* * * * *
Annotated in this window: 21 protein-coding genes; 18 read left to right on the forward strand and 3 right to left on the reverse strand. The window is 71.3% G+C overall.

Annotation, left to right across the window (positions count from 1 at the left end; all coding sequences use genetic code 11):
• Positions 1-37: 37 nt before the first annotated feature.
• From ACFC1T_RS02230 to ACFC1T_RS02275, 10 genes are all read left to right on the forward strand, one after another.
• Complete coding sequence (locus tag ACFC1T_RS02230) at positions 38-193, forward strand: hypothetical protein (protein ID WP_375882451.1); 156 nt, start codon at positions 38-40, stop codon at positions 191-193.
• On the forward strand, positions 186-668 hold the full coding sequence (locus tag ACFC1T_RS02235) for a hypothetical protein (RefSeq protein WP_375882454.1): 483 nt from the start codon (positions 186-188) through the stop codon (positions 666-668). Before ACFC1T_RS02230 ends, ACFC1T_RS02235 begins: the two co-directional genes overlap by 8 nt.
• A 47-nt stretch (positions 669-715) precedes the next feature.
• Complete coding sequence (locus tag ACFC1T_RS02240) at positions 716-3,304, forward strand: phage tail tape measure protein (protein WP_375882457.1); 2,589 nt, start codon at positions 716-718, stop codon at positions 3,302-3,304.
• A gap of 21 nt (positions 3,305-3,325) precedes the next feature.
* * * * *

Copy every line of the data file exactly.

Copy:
Annotated in this window: 21 protein-coding genes; 18 read left to right on the forward strand and 3 right to left on the reverse strand. The window is 71.3% G+C overall.

Annotation, left to right across the window (positions count from 1 at the left end; all coding sequences use genetic code 11):
• Positions 1-37: 37 nt before the first annotated feature.
• From ACFC1T_RS02230 to ACFC1T_RS02275, 10 genes are all read left to right on the forward strand, one after another.
• Complete coding sequence (locus tag ACFC1T_RS02230) at positions 38-193, forward strand: hypothetical protein (protein ID WP_375882451.1); 156 nt, start codon at positions 38-40, stop codon at positions 191-193.
• On the forward strand, positions 186-668 hold the full coding sequence (locus tag ACFC1T_RS02235) for a hypothetical protein (RefSeq protein WP_375882454.1): 483 nt from the start codon (positions 186-188) through the stop codon (positions 666-668). Before ACFC1T_RS02230 ends, ACFC1T_RS02235 begins: the two co-directional genes overlap by 8 nt.
• A 47-nt stretch (positions 669-715) precedes the next feature.
• Complete coding sequence (locus tag ACFC1T_RS02240) at positions 716-3,304, forward strand: phage tail tape measure protein (protein WP_375882457.1); 2,589 nt, start codon at positions 716-718, stop codon at positions 3,302-3,304.
• A gap of 21 nt (positions 3,305-3,325) precedes the next feature.